The short answer: For the time being, yes. But in the future, you may want to upgrade. The long answer after the jump.
The new iPhone 3GS introduces OpenGL ES 2.0 compatible hardware. Its 3D chip—reportedly a PowerVR SGX GPU core integrated in a Samsung chip—is more powerful than the previous generation.
The Graphic Advantage of the 3GS
The new graphic processing unit provides the iPhone with a modern GPU core with 5th-generation shader-driven tile-based deferred rendering. The current 3D graphics unit is 4th-generation tile-based deferred rendering, compatible with OpenGL ES 1.1, but not 2.0.
Simply put, the new GPU is capable of a lot more tricks than the graphics engine in the first and second generation iPhones: Faster frame rates, more detailed and photorealistic shading and lighting, and more polygons.There are also other characteristics that make the iPhone 3GS a better game machine than the iPhone 3G, like a faster CPU and more memory, which allows for larger datasets—bigger worlds—and higher resolution textures.
In other words: The iPhone 3GS has better graphics than the current iPhone 3G, and there is no way around that.
The past vs the future
Just like with computers, this will undoubtedly affect the complexity of applications, games being the most obvious example. With better hardware, developers will create better applications that can do a lot more. Not only have better, more detailed graphics, but also having the capacity to introduce other things, like real time voice chat during games, or physics simulation engines.
This could mean an instant breach between the old iPhones and the new iPhone 3GS. Fortunately for developers and users, the new GPU includes a driver that supports OpenGL ES 1.1. This introduces three possible scenarios. All of these scenarios will happen sooner or later.
• First, developers can choose to develop a single game. That's the easier, less complex option. Games will use OpenGL ES 1.1 on both machines, and the same graphical assets—same textures, same 3D models, same sprites.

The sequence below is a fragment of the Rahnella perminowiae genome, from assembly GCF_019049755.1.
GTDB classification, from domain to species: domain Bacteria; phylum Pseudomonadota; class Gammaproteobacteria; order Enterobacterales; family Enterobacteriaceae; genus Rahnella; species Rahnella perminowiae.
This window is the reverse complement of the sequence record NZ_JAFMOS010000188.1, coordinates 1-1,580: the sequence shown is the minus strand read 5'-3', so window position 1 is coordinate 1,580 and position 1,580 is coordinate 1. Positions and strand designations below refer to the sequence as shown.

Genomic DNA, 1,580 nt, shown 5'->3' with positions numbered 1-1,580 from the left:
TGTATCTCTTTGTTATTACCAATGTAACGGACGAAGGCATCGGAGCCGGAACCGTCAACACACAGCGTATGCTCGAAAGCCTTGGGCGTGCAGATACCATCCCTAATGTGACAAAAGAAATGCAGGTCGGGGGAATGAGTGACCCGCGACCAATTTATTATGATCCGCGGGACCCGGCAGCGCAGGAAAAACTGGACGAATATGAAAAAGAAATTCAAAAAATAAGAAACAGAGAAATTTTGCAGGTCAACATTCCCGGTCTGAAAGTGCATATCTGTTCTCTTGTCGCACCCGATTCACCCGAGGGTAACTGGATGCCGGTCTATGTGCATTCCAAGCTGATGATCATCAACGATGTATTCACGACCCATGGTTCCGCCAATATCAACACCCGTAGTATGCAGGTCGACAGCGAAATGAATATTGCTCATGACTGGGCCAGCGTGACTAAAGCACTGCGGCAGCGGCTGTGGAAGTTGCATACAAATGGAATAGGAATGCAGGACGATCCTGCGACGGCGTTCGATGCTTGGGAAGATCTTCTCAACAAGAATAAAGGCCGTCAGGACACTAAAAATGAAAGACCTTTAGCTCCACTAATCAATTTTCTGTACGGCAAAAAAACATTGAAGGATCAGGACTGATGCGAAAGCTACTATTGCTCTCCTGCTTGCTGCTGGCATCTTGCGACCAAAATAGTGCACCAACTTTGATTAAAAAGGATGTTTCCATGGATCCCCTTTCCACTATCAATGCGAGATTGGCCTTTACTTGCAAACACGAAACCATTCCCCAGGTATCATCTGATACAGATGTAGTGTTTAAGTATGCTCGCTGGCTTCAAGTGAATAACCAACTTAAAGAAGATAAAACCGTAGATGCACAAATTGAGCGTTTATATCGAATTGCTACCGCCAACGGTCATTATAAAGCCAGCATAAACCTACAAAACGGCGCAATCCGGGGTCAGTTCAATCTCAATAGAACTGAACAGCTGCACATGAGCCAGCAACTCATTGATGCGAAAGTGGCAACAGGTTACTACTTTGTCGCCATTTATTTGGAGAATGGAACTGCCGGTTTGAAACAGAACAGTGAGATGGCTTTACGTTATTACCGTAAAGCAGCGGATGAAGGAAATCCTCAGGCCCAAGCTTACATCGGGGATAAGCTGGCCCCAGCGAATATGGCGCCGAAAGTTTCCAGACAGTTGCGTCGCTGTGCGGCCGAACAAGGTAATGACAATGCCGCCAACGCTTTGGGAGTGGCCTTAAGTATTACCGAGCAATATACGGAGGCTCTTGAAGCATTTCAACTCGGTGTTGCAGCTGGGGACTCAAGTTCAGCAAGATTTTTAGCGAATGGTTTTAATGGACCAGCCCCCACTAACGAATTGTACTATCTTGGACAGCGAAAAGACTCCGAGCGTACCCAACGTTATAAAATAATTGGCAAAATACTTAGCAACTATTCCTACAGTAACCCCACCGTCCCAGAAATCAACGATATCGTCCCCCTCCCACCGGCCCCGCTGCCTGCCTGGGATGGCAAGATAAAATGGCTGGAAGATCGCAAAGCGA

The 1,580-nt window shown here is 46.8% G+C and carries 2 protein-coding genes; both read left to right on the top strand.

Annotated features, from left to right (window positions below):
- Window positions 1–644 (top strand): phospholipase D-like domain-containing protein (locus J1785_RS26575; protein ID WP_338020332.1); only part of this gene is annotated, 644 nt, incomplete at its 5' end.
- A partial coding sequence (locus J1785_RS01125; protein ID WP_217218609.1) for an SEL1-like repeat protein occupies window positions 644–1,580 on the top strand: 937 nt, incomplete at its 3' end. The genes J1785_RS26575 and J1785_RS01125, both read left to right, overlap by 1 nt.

This is happening now: Existing iPhone/touch games will work without any problems in the iPhone 3GS too, looking exactly the same.
• Developers can choose to introduce a game programmed for OpenGL ES 1.1, but taking advantage of the more powerful iPhone 3GS hardware to make it look a bit better and have a faster frame rate. This requires some more effort. Ideally, however, they can also choose to make a game for OpenGL ES 1.1 and 2.0, building both engines in the game so it plays seamlessly for iPhone 3G and iPhone 3GS.
This second scenario will happen soon: Companies like Ngmoco have announced that they are planning to introduce games that will run in all models of iPhone, but will look better in the 3GS.
• Finally, developers can do a 100% OpenGL ES 2.0 game, putting all their resources into this engine and making a great looking game, taking full advantage of the new GS and future hardware. This last part is important, because new hardware will be available and it will be invariably more powerful than the previous generation, allowing for more complex games and applications to appear.
This last scenario won't happen anytime soon. 40 million devices—including iPod Touch—is a market too big to ignore. But it will happen. There will be a breaking point.
The breaking point
In fact, the breaking point may be the iPhone 3GS itself. By introducing a completely new, modern, shader-based 3D API—which is extensible and will be here for many years to come—Apple has put in place the architecture that will make its iPhone OS product line grow. So whenever the new iPhone or the new iPod touch or the new iPod tablet appears, they will be using OpenGL ES 2.x, and that means that developers will be able to scale up and down their apps with ease, without having to handle both standards.
Then, in a not-so-distant future, a developer will really push the hardware envelope and create a killer app. They will drop the iPhone 2G/3G support and set the iPhone 3GS as the minimum hardware configuration. That day, the divide will happen and everybody will think is normal, just like a five-year-old computer can't run Crysis or Photoshop CS4.
Because that's the real key: iPhone OS-based machines are really tiny computers running a version of Mac OS X. So get used to it, because one day people will upgrade their iPhone OS thingie not because new Apple features, but because future killer apps and games. It's just a good thing nobody keeps the same phone for 5 years.